Horticulture Week revealed the administration, with Begbies Traynor of Southend, last week. Around 20 jobs are believed to have gone and the business has closed.
The auctioneers said the sale had come at a bad time of year but they hoped to raise as much as possible for creditors. However, they added that only "a fraction" of the £500,000 worth of stock would be realised. Landlord William Notcutt has taken back the site.
John Woods, a £6m turnover business, formed in 2007 as part of a management buyout from Notcutts Nursery, was regarded as one of the UK’s top five commercial garden centre suppliers and the winner of numerous horticultural industry awards.
The nursery owns the important National Plant Collection of hibiscus plants, recognised by Plant Heritage, together with a collection of mature original ericaceous species, such as rhododendrons and azaleas, from the Waterers Nursery.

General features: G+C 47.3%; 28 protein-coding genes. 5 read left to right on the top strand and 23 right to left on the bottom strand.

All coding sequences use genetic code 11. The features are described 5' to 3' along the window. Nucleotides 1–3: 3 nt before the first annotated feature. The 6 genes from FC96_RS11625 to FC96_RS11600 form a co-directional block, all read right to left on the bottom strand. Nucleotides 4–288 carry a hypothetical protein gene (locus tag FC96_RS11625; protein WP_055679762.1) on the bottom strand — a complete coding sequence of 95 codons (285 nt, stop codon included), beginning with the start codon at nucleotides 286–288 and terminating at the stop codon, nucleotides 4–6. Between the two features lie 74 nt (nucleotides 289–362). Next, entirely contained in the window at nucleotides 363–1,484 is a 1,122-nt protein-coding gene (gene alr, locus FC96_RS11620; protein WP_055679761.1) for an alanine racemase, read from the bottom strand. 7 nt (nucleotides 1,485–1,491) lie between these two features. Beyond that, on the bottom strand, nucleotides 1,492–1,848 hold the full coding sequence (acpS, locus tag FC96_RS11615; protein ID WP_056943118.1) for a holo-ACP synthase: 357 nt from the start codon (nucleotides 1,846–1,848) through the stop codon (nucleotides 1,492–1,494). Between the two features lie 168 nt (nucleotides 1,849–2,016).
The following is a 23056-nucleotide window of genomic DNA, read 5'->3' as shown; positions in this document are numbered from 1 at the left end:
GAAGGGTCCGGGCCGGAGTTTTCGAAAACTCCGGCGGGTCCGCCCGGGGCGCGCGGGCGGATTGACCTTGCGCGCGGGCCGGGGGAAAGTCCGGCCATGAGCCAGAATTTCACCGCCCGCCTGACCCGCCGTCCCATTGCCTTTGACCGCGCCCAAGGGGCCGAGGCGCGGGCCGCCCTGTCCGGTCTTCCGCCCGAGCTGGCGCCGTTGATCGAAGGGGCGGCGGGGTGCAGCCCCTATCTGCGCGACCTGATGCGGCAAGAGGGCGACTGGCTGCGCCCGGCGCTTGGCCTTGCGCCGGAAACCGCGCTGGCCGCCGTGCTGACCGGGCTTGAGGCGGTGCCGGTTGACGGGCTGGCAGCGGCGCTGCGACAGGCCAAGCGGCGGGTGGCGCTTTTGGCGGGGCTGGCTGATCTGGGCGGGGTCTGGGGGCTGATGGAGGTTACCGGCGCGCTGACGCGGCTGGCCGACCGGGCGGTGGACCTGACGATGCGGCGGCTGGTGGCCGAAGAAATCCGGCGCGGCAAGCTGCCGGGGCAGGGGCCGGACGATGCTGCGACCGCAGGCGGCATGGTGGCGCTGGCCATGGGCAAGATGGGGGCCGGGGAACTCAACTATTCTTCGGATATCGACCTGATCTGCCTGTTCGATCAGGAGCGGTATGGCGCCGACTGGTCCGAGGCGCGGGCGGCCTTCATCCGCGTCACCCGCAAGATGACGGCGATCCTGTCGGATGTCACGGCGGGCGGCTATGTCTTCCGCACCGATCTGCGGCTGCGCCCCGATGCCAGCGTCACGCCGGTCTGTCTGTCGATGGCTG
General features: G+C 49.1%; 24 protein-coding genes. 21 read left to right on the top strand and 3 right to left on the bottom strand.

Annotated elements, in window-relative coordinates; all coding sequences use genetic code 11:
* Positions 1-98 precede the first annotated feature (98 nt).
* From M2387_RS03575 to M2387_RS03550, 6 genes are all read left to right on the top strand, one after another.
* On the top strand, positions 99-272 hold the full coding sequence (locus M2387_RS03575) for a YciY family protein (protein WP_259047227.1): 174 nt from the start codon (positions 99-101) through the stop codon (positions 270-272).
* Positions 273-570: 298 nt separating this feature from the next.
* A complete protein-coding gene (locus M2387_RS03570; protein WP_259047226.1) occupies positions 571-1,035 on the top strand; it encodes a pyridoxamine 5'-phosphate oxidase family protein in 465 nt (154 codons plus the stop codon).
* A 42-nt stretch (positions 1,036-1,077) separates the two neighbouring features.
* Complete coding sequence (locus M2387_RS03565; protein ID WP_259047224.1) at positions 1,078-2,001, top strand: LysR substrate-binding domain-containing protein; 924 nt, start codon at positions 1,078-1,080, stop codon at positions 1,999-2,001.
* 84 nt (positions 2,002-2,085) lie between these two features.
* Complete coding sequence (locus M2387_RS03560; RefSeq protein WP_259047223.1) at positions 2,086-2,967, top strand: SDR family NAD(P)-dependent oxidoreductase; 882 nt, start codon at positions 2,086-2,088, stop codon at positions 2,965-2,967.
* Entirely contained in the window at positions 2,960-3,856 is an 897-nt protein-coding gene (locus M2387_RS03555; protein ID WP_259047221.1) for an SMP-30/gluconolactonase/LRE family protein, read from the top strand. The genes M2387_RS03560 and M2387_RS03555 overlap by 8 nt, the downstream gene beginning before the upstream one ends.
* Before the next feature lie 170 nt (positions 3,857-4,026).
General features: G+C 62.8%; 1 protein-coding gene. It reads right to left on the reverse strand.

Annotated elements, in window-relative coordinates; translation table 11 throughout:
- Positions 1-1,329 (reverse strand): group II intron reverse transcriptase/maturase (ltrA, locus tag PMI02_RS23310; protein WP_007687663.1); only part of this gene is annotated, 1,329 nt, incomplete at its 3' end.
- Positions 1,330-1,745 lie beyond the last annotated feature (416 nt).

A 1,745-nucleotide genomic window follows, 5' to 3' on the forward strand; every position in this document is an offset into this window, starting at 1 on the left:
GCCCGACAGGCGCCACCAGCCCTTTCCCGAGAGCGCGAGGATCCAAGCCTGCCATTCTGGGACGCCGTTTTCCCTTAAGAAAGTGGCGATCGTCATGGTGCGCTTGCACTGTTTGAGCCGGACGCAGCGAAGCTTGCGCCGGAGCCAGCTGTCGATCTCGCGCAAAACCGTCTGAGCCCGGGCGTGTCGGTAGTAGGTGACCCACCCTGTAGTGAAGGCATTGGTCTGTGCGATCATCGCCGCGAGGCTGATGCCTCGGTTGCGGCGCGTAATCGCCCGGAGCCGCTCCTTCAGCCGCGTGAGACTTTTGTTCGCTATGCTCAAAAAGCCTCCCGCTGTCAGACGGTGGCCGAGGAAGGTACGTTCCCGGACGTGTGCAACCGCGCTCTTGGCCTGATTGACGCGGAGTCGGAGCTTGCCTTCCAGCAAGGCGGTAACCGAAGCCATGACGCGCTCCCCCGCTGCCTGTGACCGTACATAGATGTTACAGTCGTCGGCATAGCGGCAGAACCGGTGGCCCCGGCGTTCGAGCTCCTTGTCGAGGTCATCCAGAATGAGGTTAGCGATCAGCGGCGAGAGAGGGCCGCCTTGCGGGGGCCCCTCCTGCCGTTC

The business had run into severe financial problems after several years of difficult trading conditions, and announced a restructuring and creditors voluntary arrangement (CVA) in November 2014.
The nurseries produced more than 1.3 million hardy plants a year on its 65-acre site in Woodbridge, Suffolk. Its 1,500-line product range includes shrubs, perennials, roses, ericaceous plants, climbers, trees and fruit.
The online auction on 24 November is being organised by Eddisons and the lots will be available to view at the John Woods site on Monday 23 November between 10am and 4pm.
Kevin McAndrew, director of machinery and business assets at Eddisons, said: "It’s really sad to see a company like John Woods, which has such a proud heritage in plant growing and gardening being brought down by financial problems.
"The lots that we are auctioning next week will be an opportunity for trade buyers and individuals to pick up some fantastic plants and other items from right across the nurseries’ vast product range."